Once I gave up social media, I had time to return to my first love: reading. Not just reading novels, but news articles and my Bible. I was no longer getting my news from the opinions of my Twitter feed or depending on influencers to give me my dosage of inspiration for the day, I had to seek it out for myself. Instead of checking my social feeds before bed, I would crack open a book or magazine and fill my head with something insightful or educational. In the end, I found that finishing a book or article gave me a sense of accomplishment that I missed and allowed me to exercise my brain instead of leaving it on autopilot.

Related Stories:

Why Taking A Break From Social Media Is Critical For My Self-Care Routine – Read More

How to Shoot Your Friend Shot in the Social Media Era – Read More

I Took A Digital Detox From Social Media And This Is What Happened – Read More

Featured image by Getty Images

ACLU By ACLUSponsored

Over the past four years, we grew accustomed to a regular barrage of blatant, segregationist-style racism from the White House. Donald Trump tweeted that “the Squad," four Democratic Congresswomen who are Black, Latinx, and South Asian, should “go back" to the “corrupt" countries they came from; that same year, he called Elizabeth Warren “Pocahontas," mocking her belief that she might be descended from Native American ancestors.

But as outrageous as the racist comments Trump regularly spewed were, the racially unjust governmental actions his administration took and, in the case of COVID-19, didn't take, impacted millions more — especially Black and Brown people.

To begin to heal and move toward real racial justice, we must address not only the harms of the past four years, but also the harms tracing back to this country's origins. Racism has played an active role in the creation of our systems of education, health care, ownership, and employment, and virtually every other facet of life since this nation's founding.

Our history has shown us that it's not enough to take racist policies off the books if we are going to achieve true justice. Those past policies have structured our society and created deeply-rooted patterns and practices that can only be disrupted and reformed with new policies of similar strength and efficacy. In short, a systemic problem requires a systemic solution. To combat systemic racism, we must pursue systemic equality.

What is Systemic Racism?

A system is a collection of elements that are organized for a common purpose. Racism in America is a system that combines economic, political, and social components. That system specifically disempowers and disenfranchises Black people, while maintaining and expanding implicit and explicit advantages for white people, leading to better opportunities in jobs, education, and housing, and discrimination in the criminal legal system. For example, the country's voting systems empower white voters at the expense of voters of color, resulting in an unequal system of governance in which those communities have little voice and representation, even in policies that directly impact them.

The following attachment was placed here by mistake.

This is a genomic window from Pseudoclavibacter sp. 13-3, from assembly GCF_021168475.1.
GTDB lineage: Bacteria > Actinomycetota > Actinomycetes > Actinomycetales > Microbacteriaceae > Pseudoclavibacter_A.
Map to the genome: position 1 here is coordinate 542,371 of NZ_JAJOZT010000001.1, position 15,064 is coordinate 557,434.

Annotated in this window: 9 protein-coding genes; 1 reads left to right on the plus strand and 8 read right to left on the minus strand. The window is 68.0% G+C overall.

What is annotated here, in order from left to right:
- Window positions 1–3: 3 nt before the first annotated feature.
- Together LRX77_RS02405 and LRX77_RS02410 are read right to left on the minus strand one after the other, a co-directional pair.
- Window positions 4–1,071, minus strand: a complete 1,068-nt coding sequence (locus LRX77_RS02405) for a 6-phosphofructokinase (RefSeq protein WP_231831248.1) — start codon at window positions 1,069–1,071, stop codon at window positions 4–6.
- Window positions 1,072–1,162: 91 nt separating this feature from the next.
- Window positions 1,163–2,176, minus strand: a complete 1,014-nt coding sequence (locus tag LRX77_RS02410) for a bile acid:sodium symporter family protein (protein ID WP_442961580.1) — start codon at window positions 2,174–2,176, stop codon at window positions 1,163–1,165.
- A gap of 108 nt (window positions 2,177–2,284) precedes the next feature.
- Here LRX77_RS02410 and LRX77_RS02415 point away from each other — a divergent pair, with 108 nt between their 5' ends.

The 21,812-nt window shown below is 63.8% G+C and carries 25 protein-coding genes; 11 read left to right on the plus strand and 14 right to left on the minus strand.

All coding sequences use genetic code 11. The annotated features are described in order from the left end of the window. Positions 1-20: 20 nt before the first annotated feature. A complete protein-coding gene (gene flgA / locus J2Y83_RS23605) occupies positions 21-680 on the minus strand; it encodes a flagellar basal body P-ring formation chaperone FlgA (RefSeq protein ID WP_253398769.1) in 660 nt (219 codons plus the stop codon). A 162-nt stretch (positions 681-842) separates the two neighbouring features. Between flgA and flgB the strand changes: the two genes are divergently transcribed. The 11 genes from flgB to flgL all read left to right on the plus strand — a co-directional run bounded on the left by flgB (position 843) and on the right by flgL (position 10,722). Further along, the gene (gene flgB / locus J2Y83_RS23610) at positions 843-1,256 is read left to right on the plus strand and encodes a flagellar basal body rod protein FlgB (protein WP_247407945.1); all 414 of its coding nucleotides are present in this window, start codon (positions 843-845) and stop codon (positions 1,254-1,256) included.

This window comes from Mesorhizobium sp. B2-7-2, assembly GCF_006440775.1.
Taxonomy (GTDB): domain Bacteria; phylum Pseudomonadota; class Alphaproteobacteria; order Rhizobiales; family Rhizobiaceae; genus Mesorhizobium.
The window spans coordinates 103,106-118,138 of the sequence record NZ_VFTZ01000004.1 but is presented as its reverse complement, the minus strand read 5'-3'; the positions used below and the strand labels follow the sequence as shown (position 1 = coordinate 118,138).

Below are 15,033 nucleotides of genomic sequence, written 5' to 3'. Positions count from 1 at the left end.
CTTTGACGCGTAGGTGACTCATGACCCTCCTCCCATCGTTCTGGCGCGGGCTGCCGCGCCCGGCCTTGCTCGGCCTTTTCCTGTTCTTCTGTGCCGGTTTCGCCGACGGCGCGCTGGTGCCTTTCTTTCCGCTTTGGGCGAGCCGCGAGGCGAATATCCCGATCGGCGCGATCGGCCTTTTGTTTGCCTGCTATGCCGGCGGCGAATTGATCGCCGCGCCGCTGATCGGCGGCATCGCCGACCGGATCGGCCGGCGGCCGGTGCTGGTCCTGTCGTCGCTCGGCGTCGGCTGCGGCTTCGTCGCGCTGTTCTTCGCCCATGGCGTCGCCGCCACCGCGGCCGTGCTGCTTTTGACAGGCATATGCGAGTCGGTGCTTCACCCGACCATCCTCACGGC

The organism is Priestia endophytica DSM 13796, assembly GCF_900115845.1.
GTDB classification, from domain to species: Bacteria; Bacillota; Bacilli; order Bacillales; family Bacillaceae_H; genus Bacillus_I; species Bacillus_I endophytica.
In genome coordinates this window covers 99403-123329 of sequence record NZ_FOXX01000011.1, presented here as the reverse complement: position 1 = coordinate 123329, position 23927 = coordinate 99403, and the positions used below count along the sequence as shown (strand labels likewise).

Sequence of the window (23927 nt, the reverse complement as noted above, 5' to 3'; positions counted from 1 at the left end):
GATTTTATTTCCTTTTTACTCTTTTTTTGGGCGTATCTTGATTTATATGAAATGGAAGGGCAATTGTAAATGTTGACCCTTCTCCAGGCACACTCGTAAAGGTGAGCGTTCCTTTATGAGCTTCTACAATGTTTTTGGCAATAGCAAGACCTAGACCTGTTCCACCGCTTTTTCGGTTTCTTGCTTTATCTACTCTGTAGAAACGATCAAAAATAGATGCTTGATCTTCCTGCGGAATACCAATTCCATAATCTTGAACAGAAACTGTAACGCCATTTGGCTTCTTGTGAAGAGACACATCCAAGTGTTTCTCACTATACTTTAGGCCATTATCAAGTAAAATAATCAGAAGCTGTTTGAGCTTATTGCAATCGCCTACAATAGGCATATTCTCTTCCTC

Systemic Equality is a Systemic Solution

In the years ahead, the ACLU will pursue administrative and legislative campaigns targeting the Biden-Harris administration and Congress. We will leverage legal advocacy to dismantle systemic barriers, and will work with our affiliates to change policies nearer to the communities most harmed by these legacies. The goal is to build a nation where every person can achieve their highest potential, unhampered by structural and institutional racism.

To begin, in 2021, we believe the Biden administration and Congress should take the following crucial steps to advance systemic equality:

Voting Rights

The administration must issue an executive order creating a Justice Department lead staff position on voting rights violations in every U.S. Attorney office. We are seeing a flood of unlawful restrictions on voting across the country, and at every level of state and local government. This nationwide problem requires nationwide investigatory and enforcement resources. Even if it requires new training and approval protocols, a new voting rights enforcement program with the participation of all 93 U.S. Attorney offices is the best way to help ensure nationwide enforcement of voting rights laws.

These assistant U.S. attorneys should begin by ensuring that every American in the custody of the Bureau of Prisons who is eligible to vote can vote, and monitor the Census and redistricting process to fight the dilution of voting power in communities of color.